Julisa Abad, Director of Trans Advocacy, Fair Michigan

Tonya Allen, Philanthropic Leader in SE Michigan

Tommy Allen, Publisher, Rapid Growth Media; President, Grand Rapids Pride Center; &

Chair, Grand Rapids Community Relations Commission

Rev. Dr. Wendell Anthony, President, NAACP Detroit Branch

Diane Antishin, Vice President and Chief Diversity and Inclusion Officer, DTE Energy

Susy Avery, former chair, Michigan Republican Party

Jesse M. Bernal, Ph.D., Vice President for Inclusion and Equity, Grand Valley State University

Mark Bernstein, President, The Sam Bernstein Law Firm, PLLC

Rabbi Amy B. Bigman, Congregation Shaarey Zedek

Randy Block, partner to Gerry Crane

Charity Dean, Director of Civil Rights, Inclusion, and Opportunity, City of Detroit; & Commissioner, Michigan Women’s Commission

Brandon Dillon, former Chair, Michigan Democratic Party

Katie Rogala Fahey

Rev. Leslee Fritz, Albion First United Methodist, former Dep. Dir. of the Dept. of Civil Rights

Hon. Tracy Hall, Kalamazoo County Commissioner and Board Member, OutFront Kalamazoo

Brandon Hofmeister, Senior Vice President, Consumers Energy

Hon. Derek Dobies, Chief of Staff, Michigan AFL-CIO and Mayor of Jackson

Rick Johnson, former Michigan Speaker of the House, 2001 – 2004

Hon. Erin Knott, Executive Director, Equality Michigan Education Fund & Action Network and Mayor Pro-Tem of Kalamazoo

Hon. Mel Larsen, former Member, Michigan House of Representatives and co-sponsor of Michigan’s Civil Rights Act of 1976

Leander LeSure, Executive Vice President, Herman Miller

Richard McLellan, Transition Chairman to Governor John Engler

Ronald Moore, Board Member, Equality Michigan & Equality Federation

Hon. Jason Morgan, Chairman, Washtenaw County Commission

Noreen K. Myers, Employment Attorney, Noreen K. Myers PLC

Chuck Otis, Board Member, Equality Michigan

Travis Radina, President, Jim Toy Community Center and LGBTQ Liasion, Mayor of Ann Arbor

Lilianna Reyes, LGBTQ Advocate

Hon. Andy Schor, Mayor of Lansing

Hon. Joe Schwarz, former Member, U.S. House of Representatives

Angela Thompkins, former Assistant Prosecutor, City of Detroit

Cynthia L. Thornton, President, Pride at Work Michigan and General Board Member, Michigan AFL-CIO

Jim Toy, Co-Founder of the Spectrum Center

Selma Tucker, Vice President, Public Sector Consultants

Louis Vega, President, Dow North America

The Elliott Larsen Civil Rights Act was passed in 1976 to prohibit discriminatory practices, policies, and customs in the exercise of those rights based upon religion, race, color, national origin, age, sex, height, weight, familial status, or marital status.

The Fair and Equal Michigan campaign is the next evolution of Michigan’s support for the LGBTQ community. Until 2018, Michigan had barred the Michigan Civil Rights Commission from taking calls reporting discrimination to their hotline. The Commission now is reviewing cases of reported discrimination. Meanwhile, Equality Michigan’s hotline reported 1,000+ calls for help in the past four years.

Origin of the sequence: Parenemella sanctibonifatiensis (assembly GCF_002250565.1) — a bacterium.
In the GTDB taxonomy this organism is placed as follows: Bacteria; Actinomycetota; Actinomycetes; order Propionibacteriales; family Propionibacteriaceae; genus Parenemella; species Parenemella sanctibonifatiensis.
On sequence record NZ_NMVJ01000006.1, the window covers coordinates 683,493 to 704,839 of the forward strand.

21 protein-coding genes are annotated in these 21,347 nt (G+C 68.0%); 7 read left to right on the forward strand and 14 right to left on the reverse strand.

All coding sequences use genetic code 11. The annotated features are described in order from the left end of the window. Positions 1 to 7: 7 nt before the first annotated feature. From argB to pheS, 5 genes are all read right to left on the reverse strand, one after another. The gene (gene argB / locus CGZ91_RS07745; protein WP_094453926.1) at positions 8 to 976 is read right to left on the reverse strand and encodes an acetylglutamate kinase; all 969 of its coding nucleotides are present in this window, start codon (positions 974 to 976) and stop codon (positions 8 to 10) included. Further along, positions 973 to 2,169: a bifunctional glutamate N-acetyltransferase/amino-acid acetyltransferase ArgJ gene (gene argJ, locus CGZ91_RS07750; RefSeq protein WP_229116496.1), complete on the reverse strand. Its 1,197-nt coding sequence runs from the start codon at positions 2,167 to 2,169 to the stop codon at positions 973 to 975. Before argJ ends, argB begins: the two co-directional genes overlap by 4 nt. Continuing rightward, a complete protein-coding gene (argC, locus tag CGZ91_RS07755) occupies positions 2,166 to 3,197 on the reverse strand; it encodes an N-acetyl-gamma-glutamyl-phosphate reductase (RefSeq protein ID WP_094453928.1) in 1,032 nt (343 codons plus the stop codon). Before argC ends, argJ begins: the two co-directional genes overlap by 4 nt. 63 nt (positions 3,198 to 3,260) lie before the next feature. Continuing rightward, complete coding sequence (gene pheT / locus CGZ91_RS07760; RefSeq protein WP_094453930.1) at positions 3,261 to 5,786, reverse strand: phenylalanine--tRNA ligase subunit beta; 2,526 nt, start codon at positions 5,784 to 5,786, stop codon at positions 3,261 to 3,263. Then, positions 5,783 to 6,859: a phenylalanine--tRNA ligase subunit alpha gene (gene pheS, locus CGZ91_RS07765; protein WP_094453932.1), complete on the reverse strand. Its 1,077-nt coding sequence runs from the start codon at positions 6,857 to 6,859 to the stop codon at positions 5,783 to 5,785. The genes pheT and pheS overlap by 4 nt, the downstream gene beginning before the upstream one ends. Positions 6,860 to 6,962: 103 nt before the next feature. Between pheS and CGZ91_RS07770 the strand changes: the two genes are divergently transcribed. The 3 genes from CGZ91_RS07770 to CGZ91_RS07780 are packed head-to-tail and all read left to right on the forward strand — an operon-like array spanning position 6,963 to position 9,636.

Once the petition is approved by the Board of State Canvassers, Fair and Equal Michigan has until May 27, 2020, to submit petitions including the signatures of at least 340,047 Michigan voters. Once enough valid signatures are submitted, the Michigan Legislature will have 40 days to adopt the proposed amendments to the Act without change. If the Legislature does not Act, or rejects the proposal, it is submitted to Michigan voters for approval at the November 3, 2020, General Election. According to research by the non-partisan Glengariff Group, 77 percent of voters support the measure.

Michigan wastes massive amounts of food.

Here’s how it can be rescued to improve people’s health.

Reposted from Second Wave-Michigan State of Health Series

harvest-7_(custom).jpg

Food Rescue US reports that over 50 million Americans are food insecure, while over 40 billion meals are wasted each year — and 40% of the U.S. food supply rots in landfills. The solution is obvious: deliver this food to people who need it instead of to the dump. Food rescue operations in Michigan are doing their best to make that happen – and positively affecting public health in the process.

According to a Centers for Disease Control report, A Public Health Opportunity Found in Food Waste, “The United States has an epidemic of food insecurity and obesity that coexists in the same population (low-income families on a budget). Moreover, fruits and vegetables, which are linked to improving health and preventing chronic disease, are also perishable and commonly wasted.”

Obesity and the chronic diseases associated with it — diabetes, heart disease, stroke, hypertension, sleep apnea, and some cancers — are only a few of the medical issues resulting from poor nutrition. Behavioral health issues can take root in a poor diet, too. And as housing, childcare, and transportation costs viciously outpace wages, more and more working families are finding themselves without the means to provide good food for their families.